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updated: 9/16/2015 12:10 PM

Kuma's Corner roars into Schaumburg with burgers, beer and loud music

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  • Kuma's Corner manager Peter Martinez invites customers to sample the burgers and beer at the new Schaumburg location.

    Kuma's Corner manager Peter Martinez invites customers to sample the burgers and beer at the new Schaumburg location.
    Mark Welsh | Staff Photographer

  • The signature Kuma burger, piled with slabs of Applewood-smoked bacon, sharp cheddar and a fried egg, did not disappoint.

    The signature Kuma burger, piled with slabs of Applewood-smoked bacon, sharp cheddar and a fried egg, did not disappoint.
    Mark Welsh | Staff Photographer

  • Kuma's Corner in Schaumburg offers a variety of beers to complement their well-known burgers.

    Kuma's Corner in Schaumburg offers a variety of beers to complement their well-known burgers.
    Mark Welsh | Staff Photographer

  • Kuma's Corner bartender Kirsten Hansen of Des Plaines shows off some of her artwork that lines the bar at the Schaumburg outpost. Unique artwork throughout the space enhances the bar's cool vibe.

    Kuma's Corner bartender Kirsten Hansen of Des Plaines shows off some of her artwork that lines the bar at the Schaumburg outpost. Unique artwork throughout the space enhances the bar's cool vibe.
    Mark Welsh | Staff Photographer

  • Kuma's Corner in Schaumburg is a favorite of Phoebe Skaleski and Nick Krolikowski, both of Bartlett, who dined on the Kuma burger on a recent visit.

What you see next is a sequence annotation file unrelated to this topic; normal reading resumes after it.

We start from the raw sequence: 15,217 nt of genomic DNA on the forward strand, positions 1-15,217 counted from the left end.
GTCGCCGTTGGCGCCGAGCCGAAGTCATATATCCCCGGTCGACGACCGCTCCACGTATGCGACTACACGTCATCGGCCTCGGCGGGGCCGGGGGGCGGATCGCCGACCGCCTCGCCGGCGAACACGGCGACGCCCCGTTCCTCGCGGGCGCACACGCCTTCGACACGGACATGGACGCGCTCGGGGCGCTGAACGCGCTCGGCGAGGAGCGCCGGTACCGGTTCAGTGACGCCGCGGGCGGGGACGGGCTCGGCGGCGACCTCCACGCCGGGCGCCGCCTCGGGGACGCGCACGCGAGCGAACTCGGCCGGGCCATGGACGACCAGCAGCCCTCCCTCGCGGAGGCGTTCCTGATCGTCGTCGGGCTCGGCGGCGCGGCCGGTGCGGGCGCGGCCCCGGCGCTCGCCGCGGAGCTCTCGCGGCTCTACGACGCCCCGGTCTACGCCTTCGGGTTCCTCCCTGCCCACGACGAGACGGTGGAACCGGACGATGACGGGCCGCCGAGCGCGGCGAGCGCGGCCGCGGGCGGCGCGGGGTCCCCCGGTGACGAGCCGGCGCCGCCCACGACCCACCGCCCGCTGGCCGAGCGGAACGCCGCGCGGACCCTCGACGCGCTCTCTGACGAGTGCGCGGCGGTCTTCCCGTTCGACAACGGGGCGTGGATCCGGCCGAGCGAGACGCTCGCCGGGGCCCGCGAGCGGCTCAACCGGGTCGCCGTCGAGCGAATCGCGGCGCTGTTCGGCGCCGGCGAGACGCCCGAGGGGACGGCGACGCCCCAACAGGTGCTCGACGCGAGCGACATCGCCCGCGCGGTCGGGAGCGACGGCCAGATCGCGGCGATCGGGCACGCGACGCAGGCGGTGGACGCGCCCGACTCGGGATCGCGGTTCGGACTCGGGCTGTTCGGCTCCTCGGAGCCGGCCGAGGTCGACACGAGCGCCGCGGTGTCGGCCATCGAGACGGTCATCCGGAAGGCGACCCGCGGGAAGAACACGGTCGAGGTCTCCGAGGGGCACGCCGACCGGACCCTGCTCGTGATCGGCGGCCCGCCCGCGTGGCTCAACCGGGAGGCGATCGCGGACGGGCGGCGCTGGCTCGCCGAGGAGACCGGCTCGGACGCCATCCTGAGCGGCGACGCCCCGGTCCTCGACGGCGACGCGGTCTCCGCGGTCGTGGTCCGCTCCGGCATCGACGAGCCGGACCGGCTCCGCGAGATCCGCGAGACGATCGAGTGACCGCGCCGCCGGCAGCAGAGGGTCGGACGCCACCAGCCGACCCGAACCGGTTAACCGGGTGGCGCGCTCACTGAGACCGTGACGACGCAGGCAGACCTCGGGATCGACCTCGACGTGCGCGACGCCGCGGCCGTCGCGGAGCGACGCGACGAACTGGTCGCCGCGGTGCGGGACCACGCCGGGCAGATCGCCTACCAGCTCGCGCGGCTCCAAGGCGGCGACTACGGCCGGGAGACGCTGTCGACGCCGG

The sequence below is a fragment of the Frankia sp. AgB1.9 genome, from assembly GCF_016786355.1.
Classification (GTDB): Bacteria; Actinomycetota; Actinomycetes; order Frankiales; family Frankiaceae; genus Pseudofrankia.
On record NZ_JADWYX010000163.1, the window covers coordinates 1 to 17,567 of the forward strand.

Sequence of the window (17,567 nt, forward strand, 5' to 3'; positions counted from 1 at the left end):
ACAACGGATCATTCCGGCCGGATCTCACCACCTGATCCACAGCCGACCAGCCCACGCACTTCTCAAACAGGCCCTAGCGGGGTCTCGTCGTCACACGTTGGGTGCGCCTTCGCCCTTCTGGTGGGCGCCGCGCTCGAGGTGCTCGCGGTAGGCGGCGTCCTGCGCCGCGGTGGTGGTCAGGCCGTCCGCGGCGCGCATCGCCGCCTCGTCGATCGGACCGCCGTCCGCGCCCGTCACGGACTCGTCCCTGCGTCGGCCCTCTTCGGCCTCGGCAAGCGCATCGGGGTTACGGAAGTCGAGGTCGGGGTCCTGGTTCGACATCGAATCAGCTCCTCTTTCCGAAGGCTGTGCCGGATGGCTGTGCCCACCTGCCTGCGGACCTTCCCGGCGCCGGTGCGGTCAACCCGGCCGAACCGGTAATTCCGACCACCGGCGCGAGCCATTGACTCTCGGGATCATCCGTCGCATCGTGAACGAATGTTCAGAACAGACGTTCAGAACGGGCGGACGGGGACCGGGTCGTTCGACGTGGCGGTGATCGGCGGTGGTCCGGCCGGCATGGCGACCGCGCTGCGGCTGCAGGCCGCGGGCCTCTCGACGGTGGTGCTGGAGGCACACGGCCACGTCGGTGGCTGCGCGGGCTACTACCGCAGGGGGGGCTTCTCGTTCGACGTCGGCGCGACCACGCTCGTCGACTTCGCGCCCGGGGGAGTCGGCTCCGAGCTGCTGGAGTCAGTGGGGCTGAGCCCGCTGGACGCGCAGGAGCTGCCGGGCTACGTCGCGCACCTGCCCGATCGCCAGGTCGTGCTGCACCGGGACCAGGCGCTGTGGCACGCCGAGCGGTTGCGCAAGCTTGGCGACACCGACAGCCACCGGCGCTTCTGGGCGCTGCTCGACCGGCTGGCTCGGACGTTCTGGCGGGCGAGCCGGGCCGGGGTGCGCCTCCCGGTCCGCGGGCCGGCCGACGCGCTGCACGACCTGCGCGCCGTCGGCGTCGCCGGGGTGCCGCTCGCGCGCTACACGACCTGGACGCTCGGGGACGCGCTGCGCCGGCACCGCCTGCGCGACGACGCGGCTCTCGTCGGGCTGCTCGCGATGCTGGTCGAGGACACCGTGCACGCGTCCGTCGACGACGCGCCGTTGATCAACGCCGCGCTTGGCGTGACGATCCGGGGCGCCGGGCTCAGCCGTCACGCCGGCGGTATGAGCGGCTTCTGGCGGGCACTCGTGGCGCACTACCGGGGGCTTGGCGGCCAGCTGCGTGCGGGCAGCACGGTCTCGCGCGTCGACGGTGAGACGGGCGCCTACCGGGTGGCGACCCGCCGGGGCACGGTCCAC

Kuma's Corner in Schaumburg is a favorite of Phoebe Skaleski and Nick Krolikowski, both of Bartlett, who dined on the Kuma burger on a recent visit.
    Mark Welsh | Staff Photographer

  • Bartender Kirsten Hansen of Des Plaines delivers a beer to a patron at Kuma's Corner.

    Bartender Kirsten Hansen of Des Plaines delivers a beer to a patron at Kuma's Corner.
    Mark Welsh | Staff Photographer

  • Kuma's Corner in Schaumburg offers a variety of locally brewed beers like Two Brothers and Goose Island.

    Kuma's Corner in Schaumburg offers a variety of locally brewed beers like Two Brothers and Goose Island.
    Mark Welsh | Staff Photographer

  • If you sit at the bar in Kuma's, take note of the unique drawings on the bar created by local artists.

    If you sit at the bar in Kuma's, take note of the unique drawings on the bar created by local artists.
    Mark Welsh | Staff Photographer

  • Experience some city atmosphere in Schaumburg at the newly opened Kuma's Corner.

    Experience some city atmosphere in Schaumburg at the newly opened Kuma's Corner.
    Mark Welsh | Staff Photographer

 
By Deborah Pankey
Daily Herald Correspondent

Let me make something perfectly clear: I am not a metal head. I was never a metal head. AC/DC's "You Shook Me All Night Long" is about as metal as I get, and considering cover bands play it in the same set with Taylor Swift's "Shake It Off," I'm not sure that song even qualifies as metal anymore.

Now let me make another thing clear: You do not have to be into metal music to enjoy the headbanging burgers at the new outpost of Kuma's Corner in Schaumburg, but it doesn't hurt if you are.

Kuma's Corner burst on the scene a decade ago and quickly made its mark as one of the Windy City's early adapters of creative burgers and craft beer. TV chef Guy Fieri's visit for his "Diners, Drive-ins and Dives" show cemented Kuma's popularity, and that legacy continues to attract folks from far and wide.